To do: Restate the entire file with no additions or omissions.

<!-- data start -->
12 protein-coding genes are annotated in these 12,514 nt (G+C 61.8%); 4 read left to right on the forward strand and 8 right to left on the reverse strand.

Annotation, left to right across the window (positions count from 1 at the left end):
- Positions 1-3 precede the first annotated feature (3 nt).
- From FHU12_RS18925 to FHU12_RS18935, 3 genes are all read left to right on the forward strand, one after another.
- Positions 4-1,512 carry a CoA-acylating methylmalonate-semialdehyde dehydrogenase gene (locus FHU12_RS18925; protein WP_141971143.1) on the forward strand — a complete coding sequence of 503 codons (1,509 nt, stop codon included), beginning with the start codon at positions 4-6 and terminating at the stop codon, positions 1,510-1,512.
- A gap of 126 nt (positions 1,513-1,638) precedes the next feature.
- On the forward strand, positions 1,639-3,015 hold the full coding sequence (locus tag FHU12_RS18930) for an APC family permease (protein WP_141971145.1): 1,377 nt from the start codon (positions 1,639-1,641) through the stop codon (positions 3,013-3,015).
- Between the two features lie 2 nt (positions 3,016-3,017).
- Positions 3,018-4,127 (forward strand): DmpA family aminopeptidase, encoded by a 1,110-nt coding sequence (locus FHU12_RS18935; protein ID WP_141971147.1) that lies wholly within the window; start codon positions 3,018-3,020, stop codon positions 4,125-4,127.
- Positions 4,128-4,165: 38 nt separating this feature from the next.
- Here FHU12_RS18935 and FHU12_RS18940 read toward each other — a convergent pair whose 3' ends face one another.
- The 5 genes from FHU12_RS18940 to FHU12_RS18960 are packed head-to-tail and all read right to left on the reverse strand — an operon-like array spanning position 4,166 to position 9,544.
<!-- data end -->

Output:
12 protein-coding genes are annotated in these 12,514 nt (G+C 61.8%); 4 read left to right on the forward strand and 8 right to left on the reverse strand.

Annotation, left to right across the window (positions count from 1 at the left end):
- Positions 1-3 precede the first annotated feature (3 nt).
- From FHU12_RS18925 to FHU12_RS18935, 3 genes are all read left to right on the forward strand, one after another.
- Positions 4-1,512 carry a CoA-acylating methylmalonate-semialdehyde dehydrogenase gene (locus FHU12_RS18925; protein WP_141971143.1) on the forward strand — a complete coding sequence of 503 codons (1,509 nt, stop codon included), beginning with the start codon at positions 4-6 and terminating at the stop codon, positions 1,510-1,512.
- A gap of 126 nt (positions 1,513-1,638) precedes the next feature.
- On the forward strand, positions 1,639-3,015 hold the full coding sequence (locus tag FHU12_RS18930) for an APC family permease (protein WP_141971145.1): 1,377 nt from the start codon (positions 1,639-1,641) through the stop codon (positions 3,013-3,015).
- Between the two features lie 2 nt (positions 3,016-3,017).
- Positions 3,018-4,127 (forward strand): DmpA family aminopeptidase, encoded by a 1,110-nt coding sequence (locus FHU12_RS18935; protein ID WP_141971147.1) that lies wholly within the window; start codon positions 3,018-3,020, stop codon positions 4,125-4,127.
- Positions 4,128-4,165: 38 nt separating this feature from the next.
- Here FHU12_RS18935 and FHU12_RS18940 read toward each other — a convergent pair whose 3' ends face one another.
- The 5 genes from FHU12_RS18940 to FHU12_RS18960 are packed head-to-tail and all read right to left on the reverse strand — an operon-like array spanning position 4,166 to position 9,544.